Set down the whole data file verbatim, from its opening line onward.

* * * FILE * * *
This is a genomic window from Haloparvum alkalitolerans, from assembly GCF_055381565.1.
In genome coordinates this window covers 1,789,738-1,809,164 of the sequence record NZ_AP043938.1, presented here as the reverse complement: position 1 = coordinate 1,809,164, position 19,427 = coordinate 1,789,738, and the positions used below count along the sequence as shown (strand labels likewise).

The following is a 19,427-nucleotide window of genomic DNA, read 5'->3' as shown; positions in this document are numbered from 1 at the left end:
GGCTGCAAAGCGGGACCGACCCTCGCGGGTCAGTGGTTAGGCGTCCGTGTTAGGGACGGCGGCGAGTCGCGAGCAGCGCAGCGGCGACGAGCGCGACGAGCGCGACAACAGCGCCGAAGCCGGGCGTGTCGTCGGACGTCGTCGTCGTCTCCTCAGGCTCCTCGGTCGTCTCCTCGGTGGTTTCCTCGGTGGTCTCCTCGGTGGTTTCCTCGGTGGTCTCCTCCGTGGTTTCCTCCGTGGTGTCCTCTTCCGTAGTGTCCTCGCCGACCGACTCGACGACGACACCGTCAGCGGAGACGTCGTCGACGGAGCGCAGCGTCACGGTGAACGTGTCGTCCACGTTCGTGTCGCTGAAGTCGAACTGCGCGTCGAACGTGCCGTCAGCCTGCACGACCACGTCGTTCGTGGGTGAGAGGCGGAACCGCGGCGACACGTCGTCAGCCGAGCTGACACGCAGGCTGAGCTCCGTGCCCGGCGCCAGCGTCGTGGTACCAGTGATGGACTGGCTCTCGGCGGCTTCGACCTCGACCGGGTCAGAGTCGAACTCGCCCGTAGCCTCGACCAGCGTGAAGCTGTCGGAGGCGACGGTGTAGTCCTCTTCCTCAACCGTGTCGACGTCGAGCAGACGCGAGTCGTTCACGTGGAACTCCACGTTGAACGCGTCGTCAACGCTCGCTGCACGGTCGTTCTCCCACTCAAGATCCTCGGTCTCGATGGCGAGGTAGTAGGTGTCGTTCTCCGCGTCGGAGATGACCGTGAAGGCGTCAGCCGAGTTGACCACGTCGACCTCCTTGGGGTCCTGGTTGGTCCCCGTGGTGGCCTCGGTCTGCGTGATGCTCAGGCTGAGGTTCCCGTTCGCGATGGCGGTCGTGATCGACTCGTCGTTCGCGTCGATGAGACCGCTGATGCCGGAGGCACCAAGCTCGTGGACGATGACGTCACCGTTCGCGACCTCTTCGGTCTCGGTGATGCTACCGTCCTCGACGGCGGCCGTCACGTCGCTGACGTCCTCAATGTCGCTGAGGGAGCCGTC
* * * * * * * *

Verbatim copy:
This is a genomic window from Haloparvum alkalitolerans, from assembly GCF_055381565.1.
In genome coordinates this window covers 1,789,738-1,809,164 of the sequence record NZ_AP043938.1, presented here as the reverse complement: position 1 = coordinate 1,809,164, position 19,427 = coordinate 1,789,738, and the positions used below count along the sequence as shown (strand labels likewise).

The following is a 19,427-nucleotide window of genomic DNA, read 5'->3' as shown; positions in this document are numbered from 1 at the left end:
GGCTGCAAAGCGGGACCGACCCTCGCGGGTCAGTGGTTAGGCGTCCGTGTTAGGGACGGCGGCGAGTCGCGAGCAGCGCAGCGGCGACGAGCGCGACGAGCGCGACAACAGCGCCGAAGCCGGGCGTGTCGTCGGACGTCGTCGTCGTCTCCTCAGGCTCCTCGGTCGTCTCCTCGGTGGTTTCCTCGGTGGTCTCCTCGGTGGTTTCCTCGGTGGTCTCCTCCGTGGTTTCCTCCGTGGTGTCCTCTTCCGTAGTGTCCTCGCCGACCGACTCGACGACGACACCGTCAGCGGAGACGTCGTCGACGGAGCGCAGCGTCACGGTGAACGTGTCGTCCACGTTCGTGTCGCTGAAGTCGAACTGCGCGTCGAACGTGCCGTCAGCCTGCACGACCACGTCGTTCGTGGGTGAGAGGCGGAACCGCGGCGACACGTCGTCAGCCGAGCTGACACGCAGGCTGAGCTCCGTGCCCGGCGCCAGCGTCGTGGTACCAGTGATGGACTGGCTCTCGGCGGCTTCGACCTCGACCGGGTCAGAGTCGAACTCGCCCGTAGCCTCGACCAGCGTGAAGCTGTCGGAGGCGACGGTGTAGTCCTCTTCCTCAACCGTGTCGACGTCGAGCAGACGCGAGTCGTTCACGTGGAACTCCACGTTGAACGCGTCGTCAACGCTCGCTGCACGGTCGTTCTCCCACTCAAGATCCTCGGTCTCGATGGCGAGGTAGTAGGTGTCGTTCTCCGCGTCGGAGATGACCGTGAAGGCGTCAGCCGAGTTGACCACGTCGACCTCCTTGGGGTCCTGGTTGGTCCCCGTGGTGGCCTCGGTCTGCGTGATGCTCAGGCTGAGGTTCCCGTTCGCGATGGCGGTCGTGATCGACTCGTCGTTCGCGTCGATGAGACCGCTGATGCCGGAGGCACCAAGCTCGTGGACGATGACGTCACCGTTCGCGACCTCTTCGGTCTCGGTGATGCTACCGTCCTCGACGGCGGCCGTCACGTCGCTGACGTCCTCAATGTCGCTGAGGGAGCCGTC